No matter how hard I try to dig German Chancellor Angela Merkel’s political grave, she proves more adept at staying alive than a cockroach in a woodpile. And the recent fight amongst European Union members over “Coronabonds” has proven yet another escape path for her to avoid political termination.
Thanks to Merkel holding the line on debt mutualization (coronabonds) and EU fiscal integration (ER: i.e. that she is against both of them), which is very unpopular in Germany, her Christian Democratic Union (CDU) is now polling at levels it hasn’t enjoyed since before the last general election in 2017.
According to Europe Elects, the latest polling out of Germany has the CDU commanding around 35-37% of German voters. This is a party that was in shambles not two months ago after Merkel heir apparent Annagret Kramp-Karrenbauer stepped down as CDU leader, prompting a new leadership vote, which, conveniently for Merkel, has now been postponed indefinitely thanks to the COVID-19 crisis.
But a 15-point bump for Merkel is tremendous, and it only happens in conjunction with her refusing to cave on Germany being seen bailing out southern Europe. It may win her support domestically, but it sets up a disastrous future for the European Union.
As COVID-19 rages across Europe, the two major factions within the EU have been fighting a desperate battle for its future, with the issue of debt mutualization being the fulcrum. Now, I believe wholly that the use of lock downs and draconian measures to fight the disease have been more political than practical. Using a public health care crisis to advance a political agenda is the height of cynicism and megalomania.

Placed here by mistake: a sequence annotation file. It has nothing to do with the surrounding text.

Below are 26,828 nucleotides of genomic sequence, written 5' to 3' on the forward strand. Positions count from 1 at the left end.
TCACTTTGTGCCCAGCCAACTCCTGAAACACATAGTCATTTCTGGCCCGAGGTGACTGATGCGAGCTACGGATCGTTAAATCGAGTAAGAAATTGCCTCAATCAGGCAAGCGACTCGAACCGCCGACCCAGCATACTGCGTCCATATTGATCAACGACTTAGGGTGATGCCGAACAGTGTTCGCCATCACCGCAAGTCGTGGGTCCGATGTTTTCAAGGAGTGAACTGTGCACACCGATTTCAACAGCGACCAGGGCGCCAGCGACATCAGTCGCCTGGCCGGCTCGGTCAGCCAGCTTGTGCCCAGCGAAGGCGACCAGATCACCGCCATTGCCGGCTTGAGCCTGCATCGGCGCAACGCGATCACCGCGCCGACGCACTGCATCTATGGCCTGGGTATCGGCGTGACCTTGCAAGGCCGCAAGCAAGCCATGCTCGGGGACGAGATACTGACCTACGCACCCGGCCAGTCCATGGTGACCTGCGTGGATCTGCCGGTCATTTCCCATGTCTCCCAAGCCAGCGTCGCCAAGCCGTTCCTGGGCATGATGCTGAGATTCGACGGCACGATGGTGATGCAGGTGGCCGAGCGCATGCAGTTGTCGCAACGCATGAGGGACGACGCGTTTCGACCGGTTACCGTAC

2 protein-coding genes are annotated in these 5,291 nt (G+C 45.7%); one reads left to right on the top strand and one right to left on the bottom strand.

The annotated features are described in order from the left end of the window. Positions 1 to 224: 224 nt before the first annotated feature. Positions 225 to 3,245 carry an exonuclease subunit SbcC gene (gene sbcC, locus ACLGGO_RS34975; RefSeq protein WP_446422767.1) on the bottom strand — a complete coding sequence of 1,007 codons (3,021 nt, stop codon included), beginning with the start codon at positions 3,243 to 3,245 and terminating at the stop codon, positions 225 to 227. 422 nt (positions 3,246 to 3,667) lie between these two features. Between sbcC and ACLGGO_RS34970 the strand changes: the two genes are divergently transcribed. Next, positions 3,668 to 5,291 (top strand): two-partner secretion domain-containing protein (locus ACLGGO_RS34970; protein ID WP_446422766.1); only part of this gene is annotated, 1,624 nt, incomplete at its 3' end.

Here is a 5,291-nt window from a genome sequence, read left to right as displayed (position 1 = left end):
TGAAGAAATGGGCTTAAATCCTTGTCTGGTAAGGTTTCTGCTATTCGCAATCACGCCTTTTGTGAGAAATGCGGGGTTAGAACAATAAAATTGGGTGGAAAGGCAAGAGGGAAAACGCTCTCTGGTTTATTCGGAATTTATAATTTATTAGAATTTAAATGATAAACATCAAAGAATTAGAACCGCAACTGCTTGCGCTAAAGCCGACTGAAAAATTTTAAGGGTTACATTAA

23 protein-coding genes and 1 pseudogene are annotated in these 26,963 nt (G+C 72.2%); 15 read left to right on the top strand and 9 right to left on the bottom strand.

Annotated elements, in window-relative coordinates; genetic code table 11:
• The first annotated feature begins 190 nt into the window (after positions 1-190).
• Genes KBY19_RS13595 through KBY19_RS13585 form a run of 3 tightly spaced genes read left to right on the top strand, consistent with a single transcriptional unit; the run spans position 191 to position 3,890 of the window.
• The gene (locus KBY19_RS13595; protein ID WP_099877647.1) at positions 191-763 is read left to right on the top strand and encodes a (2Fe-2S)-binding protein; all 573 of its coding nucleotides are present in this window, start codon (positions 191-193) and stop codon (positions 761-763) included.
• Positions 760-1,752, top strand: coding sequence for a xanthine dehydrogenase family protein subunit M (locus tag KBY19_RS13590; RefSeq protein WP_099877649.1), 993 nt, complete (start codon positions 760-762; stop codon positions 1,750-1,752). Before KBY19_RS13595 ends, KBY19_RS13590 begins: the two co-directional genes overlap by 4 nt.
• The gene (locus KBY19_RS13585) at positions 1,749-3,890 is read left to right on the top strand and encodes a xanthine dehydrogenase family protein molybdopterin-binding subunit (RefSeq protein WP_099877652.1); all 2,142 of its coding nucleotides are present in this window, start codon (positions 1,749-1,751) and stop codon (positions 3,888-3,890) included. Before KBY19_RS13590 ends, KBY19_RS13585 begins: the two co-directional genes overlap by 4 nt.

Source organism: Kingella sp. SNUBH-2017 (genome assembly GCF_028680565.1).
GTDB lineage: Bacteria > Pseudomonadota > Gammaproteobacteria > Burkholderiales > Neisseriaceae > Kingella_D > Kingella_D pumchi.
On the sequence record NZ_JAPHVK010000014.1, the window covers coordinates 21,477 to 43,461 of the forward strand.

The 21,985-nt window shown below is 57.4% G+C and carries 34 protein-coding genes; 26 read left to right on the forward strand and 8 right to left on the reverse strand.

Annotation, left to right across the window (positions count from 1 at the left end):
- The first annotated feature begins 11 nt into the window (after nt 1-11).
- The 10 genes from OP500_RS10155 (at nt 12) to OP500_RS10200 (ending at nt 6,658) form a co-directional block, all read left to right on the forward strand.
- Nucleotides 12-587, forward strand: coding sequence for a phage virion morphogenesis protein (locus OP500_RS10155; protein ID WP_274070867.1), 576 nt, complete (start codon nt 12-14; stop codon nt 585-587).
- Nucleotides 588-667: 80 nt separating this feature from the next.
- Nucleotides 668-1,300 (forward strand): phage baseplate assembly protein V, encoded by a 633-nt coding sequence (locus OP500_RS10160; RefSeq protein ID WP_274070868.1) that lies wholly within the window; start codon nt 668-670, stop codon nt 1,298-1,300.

On the one side we have the Euro-integrationists, led by French President Emmanuel Macron. On the other are the fiscal conservatives led by Merkel, who has given way to Dutch Prime Minister Mark Rutte to be the point man for Macron’s derision.
Trapped in the middle is the real human tragedy in northern Italy where thousands of people have died from the toxic mix of a lack of medical infrastructure, high concentration of high-risk people and lack of knowledge of how to fight the disease.
Worse than that, the government in Italy was put together to spearhead this fight for Eurobonds since Conte was kept in power to ensure Lega’s Matteo Salvini couldn’t, and fight Macron and Merkel by threatening to leave the euro-zone.
Whether you believe the EU’s response or, more accurately, lack thereof, to Italy’s plight was motivated by malice or incompetence, the result is the same. Thousands of Italians died, which weakened already weak bonds between Italy and the rest of the EU technocracy.
As I said in an article back on March 14th:
So in the midst of this mess comes COVID-19 and the uncoordinated and inept response to it from the political center of Europe to date. Only now are they coming to the conclusion they need to restrict travel, after sitting on their hands for a few weeks while Italians died by the hundreds.
And do you think that’s engendering waves of love and affection among Italians towards Germans?
If you do then you don’t know Italians… at all.
And this is your signal that this is the beginning of the real crisis. Because while COVID-19 may have been the catalyst for the breakdown of capital markets, capital markets were simply waiting for that spark to occur.
Honestly, I wasn’t harsh enough in my assessment of what was happening back then, but it was clear that this crisis was being used to push forward EU integrationist plans of Macron and ECB President Christine Lagarde trying to strongarm the Germans and the Dutch into their position.